Sapiens ⭐️ • AmazonAudible

The history of humankind from 2 million years back all the way until today. Fascinating read. I liked that it wasn’t just a list of events, but an overarching “theory of history”. Also enjoyed that this one topic was presented through many lenses: history, evolutionary biology, archeology, economics, even philosophy and theology.

Good to GreatAmazonAudible

Notes. A research-based look at what causes companies to move from mediocre or good to great performance. Not super engaging to read, but the methodology behind the book gives its ideas more credibility.

The Everything StoreAmazonAudible

A biography of Jeff Bezos and Amazon. An enjoyable read, some history, and some insight.

Why We Get Fat ⭐️ • AmazonAudible

Notes. Before I read this book, my understanding of what makes us fat (what made me fat!) was highly mistaken. That, or this book is bullshit. But I don’t think so. My research and experience applying the lessons so far seem to confirm it. Hard to argue with 10kg lost in 4 months with little effort.

The ONE ThingAmazonAudible

Notes. A few great insights, but also some cringeworthy parts. Would recommend Essentialism over this one.

59 SecondsAmazonAudible

Notes. A big collection of easy life ideas based off of psychology research. Some good ones, lots of meh though.

2015

The Innovator’s DillemaAmazon
The Innovator’s SolutionAmazonAudible

Important classics if you’re interested in understanding what makes businesses fail or succeed. Boring at times.

The Checklist ManifestoAmazonAudible

A short read to remind us to always. make. checklists. Sounds like an idea not deserving a book, but it does. Recommended as an audiobook.

Elon Musk (Ashlee Vance) • AmazonAudible

Great stories from Elon Musk’s youth, early companies, Tesla, and SpaceX. Many I’ve never heard before.

So Good They Can’t Ignore YouAmazonAudible

Notes. They always say to follow your passion. But it’s actually a terrible career advice. The book offers an alternative model to think of your career more compelling than that.

Essentialism ⭐️ • AmazonAudible

A manifesto for doing less and focusing on the essential. Stop pretending there are no trade-offs. Recommended read.

Superintelligence ⭐️ • AmazonAudible

Super fascinating, and incredibly scary read about general artificial superintelligence. Amazing read. Highly recommended as an audiobook (fantastic narrator perfect for the topic).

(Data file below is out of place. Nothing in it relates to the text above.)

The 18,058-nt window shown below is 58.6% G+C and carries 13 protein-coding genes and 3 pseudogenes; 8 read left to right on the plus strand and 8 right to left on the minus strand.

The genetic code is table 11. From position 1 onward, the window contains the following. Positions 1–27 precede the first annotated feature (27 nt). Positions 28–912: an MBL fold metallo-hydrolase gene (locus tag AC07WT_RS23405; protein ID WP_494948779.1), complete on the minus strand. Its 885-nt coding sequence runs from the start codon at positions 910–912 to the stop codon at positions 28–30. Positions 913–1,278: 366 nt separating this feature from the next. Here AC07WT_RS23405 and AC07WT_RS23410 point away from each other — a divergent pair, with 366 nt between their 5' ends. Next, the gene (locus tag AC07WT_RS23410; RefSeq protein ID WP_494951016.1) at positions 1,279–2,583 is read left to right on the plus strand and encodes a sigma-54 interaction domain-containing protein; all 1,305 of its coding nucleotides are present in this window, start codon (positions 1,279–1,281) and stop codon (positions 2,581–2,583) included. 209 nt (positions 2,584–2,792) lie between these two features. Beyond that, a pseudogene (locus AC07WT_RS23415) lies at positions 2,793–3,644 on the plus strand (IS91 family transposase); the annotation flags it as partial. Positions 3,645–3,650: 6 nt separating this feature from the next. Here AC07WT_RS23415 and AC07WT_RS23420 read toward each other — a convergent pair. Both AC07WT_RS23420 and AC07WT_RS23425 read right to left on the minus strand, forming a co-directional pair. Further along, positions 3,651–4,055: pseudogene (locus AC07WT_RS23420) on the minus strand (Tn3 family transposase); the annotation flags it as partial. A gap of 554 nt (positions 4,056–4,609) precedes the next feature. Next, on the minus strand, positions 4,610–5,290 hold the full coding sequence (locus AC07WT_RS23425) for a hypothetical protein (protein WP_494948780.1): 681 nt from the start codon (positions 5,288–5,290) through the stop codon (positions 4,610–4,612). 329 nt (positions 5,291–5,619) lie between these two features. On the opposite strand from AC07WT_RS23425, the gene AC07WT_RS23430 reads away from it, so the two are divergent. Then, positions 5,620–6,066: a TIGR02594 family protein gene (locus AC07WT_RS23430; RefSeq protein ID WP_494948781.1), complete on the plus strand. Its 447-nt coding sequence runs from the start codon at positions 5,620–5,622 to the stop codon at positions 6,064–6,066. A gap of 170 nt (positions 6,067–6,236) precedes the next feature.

Creativity Inc.AmazonAudible

Notes. Management and leadership stories and lessons from Pixar. Too long IMHO, but enjoyed it.

Making Ideas HappenAmazonAudible

Boring. Few compelling ideas.

The Millionaire Next DoorAmazonAudible

Our preconceptions of what most millionaires are like are likely way off. An interesting read, though a bit old.

Becoming Steve JobsAmazonAudible

The best biography of Steve I’ve read.

OutliersAmazonAudible
BlinkAmazonAudible
David and GoliathAmazonAudible
The Tipping PointAmazonAudible

Notes. Great reads from Malcolm Gladwell. I liked Outliers best, but it was my first one, so that might be a bias.

QuietAmazonAudible

About introversion. If you’re an introvert, you’ll like this book. If you’re not, you should read this book.

Older reads

The Healthy ProgrammerAmazonAudible

Notes. Refactoring your health for programmers.

The Mythical Man-MonthAmazon

A very old book about the practice of software development. Interesting both how much and how little has changed since the 70s.

PeoplewareAmazon

Notes. On managing software develope teams — not the technical side, but the soft human side.

The Lean StartupAmazonAudible

Notes. Some good insights, if you can stand the Silicon Valley startup BS lingo.

The Power of Habit ⭐️ • AmazonAudible

Notes. Essential read, a manual for your brain (RTFM)

REMOTEAmazonAudible

37 Signals/Basecamp’s lessons learned from running a remote, office-less company.

REWORK ⭐️ • AmazonAudible

A manifesto / collection of short essays about how to run a company in the digital era. Delightful. Shaped my thinking greatly when I first read it, now it just seems like common sense.

How Will You Measure Your LifeAmazonAudible

Notes. Ideas from Clay Christensen’s business theory (disruption theory etc.) applied as lenses to look at life.

Poke the BoxAmazonAudible
Linchpin ⭐️ • AmazonAudible
The Icarus DeceptionAmazonAudible
What To Do When It’s Your TurnAmazon

I love Seth Godin’s insights! Linchpin in particular is a worthy read, and had a big impact on me.